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Sleep Center


Understanding sleep disorders:

Obstructive Sleep Apnea

Obstructive sleep apnea is a common sleep disorder. The airway becomes blocked by the tongue, excess tissue, or relaxed throat muscles. Breathing usually stops for 10 to 90 seconds, and a reduction in blood oxygen levels can occur. The body struggles for air, briefly waking the sleeper before breathing begins again. This process can repeat itself hundreds of times during the night but the sleeper may not even remember it.

Signs of sleep apnea include loud snoring followed by a breathless pause– ending with a snort or gasp, restless movements, morning headache, impotency, decreased ability to concentrate, memory loss and daytime sleepiness.

Risks of sleep apnea are irregular heartbeat, high blood pressure, heart disease, and stroke. In addition, the daytime sleepiness can cause loss of productivity and car accidents.

Depending on the severity of the apnea, treatment may include:

  • Nasal CPAP or Continuous Positive Airway Pressure. During sleep, air flows from a machine into a mask placed over the nose. The air pressure keeps the airway open, preventing apnea and frequent awakening.
  • Weight loss – even a small loss may make a difference and reduce CPAP requirements.
  • Sleeping on your side to keep the airway open.
  • Dental appliances to keep the tongue from obstructing your airway.
  • Medications to stimulate breathing.
  • Surgery to widen the airway and prevent obstruction.


Narcolepsy is caused by a nervous system disorder involving the REM phase of sleep. The person may experience an irresistible urge to doze on and off during the day. Other symptoms include: hallucinations just before or after sleep, muscle weakness, or inability to move for several minutes after waking up. A daytime study can confirm narcolepsy. Treatment can include daytime nap, medication, and good sleep hygiene.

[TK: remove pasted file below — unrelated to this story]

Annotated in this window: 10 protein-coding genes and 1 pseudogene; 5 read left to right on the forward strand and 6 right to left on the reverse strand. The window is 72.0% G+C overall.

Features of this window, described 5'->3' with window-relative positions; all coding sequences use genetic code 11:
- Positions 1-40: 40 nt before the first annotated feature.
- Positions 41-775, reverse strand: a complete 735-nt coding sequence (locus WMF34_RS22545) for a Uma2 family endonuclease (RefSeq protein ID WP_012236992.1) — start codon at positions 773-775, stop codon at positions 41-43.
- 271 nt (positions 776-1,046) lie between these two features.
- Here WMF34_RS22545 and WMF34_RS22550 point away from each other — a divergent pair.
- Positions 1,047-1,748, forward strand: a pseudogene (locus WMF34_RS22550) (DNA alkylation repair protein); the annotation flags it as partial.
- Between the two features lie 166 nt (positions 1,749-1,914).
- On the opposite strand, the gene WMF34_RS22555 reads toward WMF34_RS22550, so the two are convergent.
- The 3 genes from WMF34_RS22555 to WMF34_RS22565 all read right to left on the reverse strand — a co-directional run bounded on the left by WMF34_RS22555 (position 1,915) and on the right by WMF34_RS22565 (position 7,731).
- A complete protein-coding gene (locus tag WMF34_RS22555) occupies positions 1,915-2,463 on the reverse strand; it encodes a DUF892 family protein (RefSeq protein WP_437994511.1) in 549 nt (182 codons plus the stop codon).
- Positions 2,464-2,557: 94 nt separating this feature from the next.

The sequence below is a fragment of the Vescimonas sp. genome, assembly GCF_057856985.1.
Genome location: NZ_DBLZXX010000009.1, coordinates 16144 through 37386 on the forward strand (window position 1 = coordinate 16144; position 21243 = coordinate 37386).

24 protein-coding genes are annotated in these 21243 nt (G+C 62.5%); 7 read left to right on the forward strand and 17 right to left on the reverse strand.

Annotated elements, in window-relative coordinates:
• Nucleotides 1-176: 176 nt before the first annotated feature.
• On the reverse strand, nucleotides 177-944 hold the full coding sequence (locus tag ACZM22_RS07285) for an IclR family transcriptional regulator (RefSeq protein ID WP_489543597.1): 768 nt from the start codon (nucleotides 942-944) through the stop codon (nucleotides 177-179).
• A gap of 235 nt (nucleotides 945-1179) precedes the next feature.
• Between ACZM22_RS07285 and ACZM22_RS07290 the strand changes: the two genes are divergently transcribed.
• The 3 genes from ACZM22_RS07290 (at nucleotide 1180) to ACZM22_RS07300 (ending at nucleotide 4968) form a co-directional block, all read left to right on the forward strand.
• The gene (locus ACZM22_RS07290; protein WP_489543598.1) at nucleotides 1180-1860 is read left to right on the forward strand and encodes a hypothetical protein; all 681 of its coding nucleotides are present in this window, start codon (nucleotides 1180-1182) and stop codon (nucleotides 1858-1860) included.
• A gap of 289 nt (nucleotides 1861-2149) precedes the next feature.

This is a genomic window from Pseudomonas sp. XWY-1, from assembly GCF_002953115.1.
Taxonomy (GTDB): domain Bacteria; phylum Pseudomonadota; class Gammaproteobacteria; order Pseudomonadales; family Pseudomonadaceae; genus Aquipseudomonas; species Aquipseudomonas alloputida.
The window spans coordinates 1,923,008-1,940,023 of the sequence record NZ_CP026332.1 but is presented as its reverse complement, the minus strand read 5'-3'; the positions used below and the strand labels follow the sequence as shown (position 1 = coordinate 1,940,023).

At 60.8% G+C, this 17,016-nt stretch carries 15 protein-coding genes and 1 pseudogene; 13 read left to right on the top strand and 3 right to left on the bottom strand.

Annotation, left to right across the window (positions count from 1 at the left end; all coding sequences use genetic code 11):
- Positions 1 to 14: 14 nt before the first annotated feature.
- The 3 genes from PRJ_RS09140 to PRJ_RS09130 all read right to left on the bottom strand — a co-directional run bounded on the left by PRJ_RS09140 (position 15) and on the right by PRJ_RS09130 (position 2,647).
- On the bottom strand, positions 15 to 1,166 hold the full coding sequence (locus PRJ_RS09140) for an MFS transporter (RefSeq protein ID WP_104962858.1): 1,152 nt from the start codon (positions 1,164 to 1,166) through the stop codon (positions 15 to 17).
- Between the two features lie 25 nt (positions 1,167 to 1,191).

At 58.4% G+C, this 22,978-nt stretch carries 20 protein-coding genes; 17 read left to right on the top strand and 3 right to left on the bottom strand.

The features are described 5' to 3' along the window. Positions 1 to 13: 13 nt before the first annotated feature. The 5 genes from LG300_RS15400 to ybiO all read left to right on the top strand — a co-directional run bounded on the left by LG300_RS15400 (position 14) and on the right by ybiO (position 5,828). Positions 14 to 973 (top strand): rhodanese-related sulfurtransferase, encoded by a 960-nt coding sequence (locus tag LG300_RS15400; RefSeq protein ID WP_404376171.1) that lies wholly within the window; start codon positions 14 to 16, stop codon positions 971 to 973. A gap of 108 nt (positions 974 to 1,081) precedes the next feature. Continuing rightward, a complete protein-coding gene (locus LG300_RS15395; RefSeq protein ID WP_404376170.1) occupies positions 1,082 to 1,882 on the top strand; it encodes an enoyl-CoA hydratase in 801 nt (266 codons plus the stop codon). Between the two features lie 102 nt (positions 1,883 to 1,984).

Insomnia is the inability to fall asleep night after night or waking earlier than you would like. Insomnia is often accepted as a normal part of life; however, it can have devastating effects on careers and personal lives.

Restless Leg Syndrome

Legs thrash or move during sleep, muscle ache upon wakening, and there is a drawing or restless sensation in the legs. Treatment includes good sleep hygiene, exercise, and avoiding caffeine and other stimulants.

How can I get help?

If your sleep has been disturbed or if it interferes with the way you function during the day, your healthcare provider may request a sleep study. Depending upon results of the initial sleep study, other tests may be performed. Your condition may require a home sleep study or in lab sleep study. 

What happens at the Sleep Lab? 

Your sleep patterns will be monitored and recorded in one of Preston Memorial Sleep Center (located in Reedsville) private recording rooms. Before going to bed, a technician will place dime size sensors at various sites on your body to record brain waves, muscle activity, leg and arm movements, heart rhythms, breathing patterns, oxygen levels and other body functions during sleep. These monitoring devices cause little discomfort and will not hamper movements during the night. The test results will be reviewed by a physician specializing in sleep medicine and recommendations regarding treatment will be made.


If a sleep disorder is diagnosed, it can usually be treated effectively. The team of specialists at the Sleep Disorder Laboratory will evaluate the results of your studies and will make recommendations for treatment. Treatment may include medication, changes in daily habits or work schedules, or a simple nasal mask to relieve snoring and upper-airway obstruction. You may be asked to schedule a follow-up visit to check you progress, but your family primary care provider will manage long-term treatment of your sleep disorder.

Tips for a Better Night's Sleep

  • Lie down intending to go to sleep only when sleepy.
  • Avoid reading, watching television or worrying about day-to-day matters.
  • If you can’t fall asleep after 15 minutes, get up and do something for half an hour.
  • Set a regular time for waking. This strengthens the internal biological clock and leads to regular times of sleep.
  • Regular exercises deepens sleep and is a good way to reduce stress.
  • Keep your bedroom cooler, darker and quieter than other rooms in your house.
  • A light snack may help induce sleep.
  • Avoid caffeine, alcohol and nicotine before going to bed.
  • Don’t watch the clock at night. Place in out of view so you don’t focus on the time.

Medical Director: Khaldoun, Mozahem, MD

Contact Information:

Kendra Wheeler, Manager

Appointments by referral only: 304-864-2290


Physical Address

12302 Veterans Memorial Highway

Reedsville, WV 26547

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